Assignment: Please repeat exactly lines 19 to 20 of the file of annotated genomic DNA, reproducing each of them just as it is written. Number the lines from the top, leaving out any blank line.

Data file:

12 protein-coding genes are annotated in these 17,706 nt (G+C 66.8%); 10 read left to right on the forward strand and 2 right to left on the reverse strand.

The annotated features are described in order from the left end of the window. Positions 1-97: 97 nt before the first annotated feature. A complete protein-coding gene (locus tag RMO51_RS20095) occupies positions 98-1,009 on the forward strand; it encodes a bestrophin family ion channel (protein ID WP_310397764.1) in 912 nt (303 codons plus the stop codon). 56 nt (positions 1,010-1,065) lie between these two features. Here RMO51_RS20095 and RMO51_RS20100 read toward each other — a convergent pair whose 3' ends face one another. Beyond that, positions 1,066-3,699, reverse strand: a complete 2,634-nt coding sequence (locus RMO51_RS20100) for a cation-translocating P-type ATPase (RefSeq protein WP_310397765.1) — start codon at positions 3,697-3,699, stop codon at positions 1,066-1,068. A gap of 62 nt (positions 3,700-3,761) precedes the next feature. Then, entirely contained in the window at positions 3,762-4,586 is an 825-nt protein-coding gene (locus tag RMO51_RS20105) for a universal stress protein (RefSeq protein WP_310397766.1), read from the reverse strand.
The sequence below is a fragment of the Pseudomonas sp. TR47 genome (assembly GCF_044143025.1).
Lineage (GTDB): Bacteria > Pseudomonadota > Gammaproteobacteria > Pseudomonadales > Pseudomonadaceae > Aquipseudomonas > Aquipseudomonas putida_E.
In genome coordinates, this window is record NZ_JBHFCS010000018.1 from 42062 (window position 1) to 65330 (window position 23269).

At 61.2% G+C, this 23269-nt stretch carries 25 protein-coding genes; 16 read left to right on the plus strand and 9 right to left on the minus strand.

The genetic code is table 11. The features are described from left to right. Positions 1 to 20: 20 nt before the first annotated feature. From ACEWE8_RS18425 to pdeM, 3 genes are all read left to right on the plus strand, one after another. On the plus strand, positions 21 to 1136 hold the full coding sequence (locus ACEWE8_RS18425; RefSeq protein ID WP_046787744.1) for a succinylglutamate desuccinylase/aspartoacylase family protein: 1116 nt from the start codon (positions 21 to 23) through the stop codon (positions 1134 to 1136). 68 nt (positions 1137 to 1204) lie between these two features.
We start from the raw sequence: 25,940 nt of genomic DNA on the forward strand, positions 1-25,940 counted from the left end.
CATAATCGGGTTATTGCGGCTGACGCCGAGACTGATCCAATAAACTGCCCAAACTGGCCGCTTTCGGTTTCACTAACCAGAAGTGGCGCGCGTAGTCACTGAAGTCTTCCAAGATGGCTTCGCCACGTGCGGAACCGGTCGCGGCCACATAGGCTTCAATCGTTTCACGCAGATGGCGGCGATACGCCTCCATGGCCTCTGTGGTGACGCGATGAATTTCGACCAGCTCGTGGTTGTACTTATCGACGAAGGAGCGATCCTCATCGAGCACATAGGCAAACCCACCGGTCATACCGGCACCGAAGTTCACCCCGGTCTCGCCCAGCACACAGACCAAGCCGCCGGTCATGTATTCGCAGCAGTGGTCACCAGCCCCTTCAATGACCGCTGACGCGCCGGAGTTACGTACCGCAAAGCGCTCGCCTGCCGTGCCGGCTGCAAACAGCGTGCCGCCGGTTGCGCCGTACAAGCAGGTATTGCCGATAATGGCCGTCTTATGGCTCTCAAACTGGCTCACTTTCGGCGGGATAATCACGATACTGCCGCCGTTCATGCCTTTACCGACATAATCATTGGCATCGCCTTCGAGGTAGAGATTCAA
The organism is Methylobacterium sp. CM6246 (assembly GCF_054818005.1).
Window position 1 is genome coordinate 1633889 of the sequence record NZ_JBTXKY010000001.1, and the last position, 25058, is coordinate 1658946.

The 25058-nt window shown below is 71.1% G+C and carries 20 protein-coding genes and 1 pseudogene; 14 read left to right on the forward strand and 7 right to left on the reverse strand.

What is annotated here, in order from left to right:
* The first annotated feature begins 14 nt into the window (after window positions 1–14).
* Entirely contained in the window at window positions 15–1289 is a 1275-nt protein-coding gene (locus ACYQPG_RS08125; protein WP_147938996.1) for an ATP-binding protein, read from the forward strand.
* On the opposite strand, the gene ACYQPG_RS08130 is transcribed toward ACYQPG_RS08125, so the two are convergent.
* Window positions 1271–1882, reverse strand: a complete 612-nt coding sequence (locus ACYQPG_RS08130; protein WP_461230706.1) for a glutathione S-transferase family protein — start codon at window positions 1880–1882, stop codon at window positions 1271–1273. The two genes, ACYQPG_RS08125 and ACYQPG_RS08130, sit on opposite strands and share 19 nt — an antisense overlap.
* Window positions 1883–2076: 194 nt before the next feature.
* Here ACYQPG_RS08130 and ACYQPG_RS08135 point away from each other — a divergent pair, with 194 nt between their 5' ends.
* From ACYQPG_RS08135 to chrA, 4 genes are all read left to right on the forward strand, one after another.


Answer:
* Here ACYQPG_RS08130 and ACYQPG_RS08135 point away from each other — a divergent pair, with 194 nt between their 5' ends.
* From ACYQPG_RS08135 to chrA, 4 genes are all read left to right on the forward strand, one after another.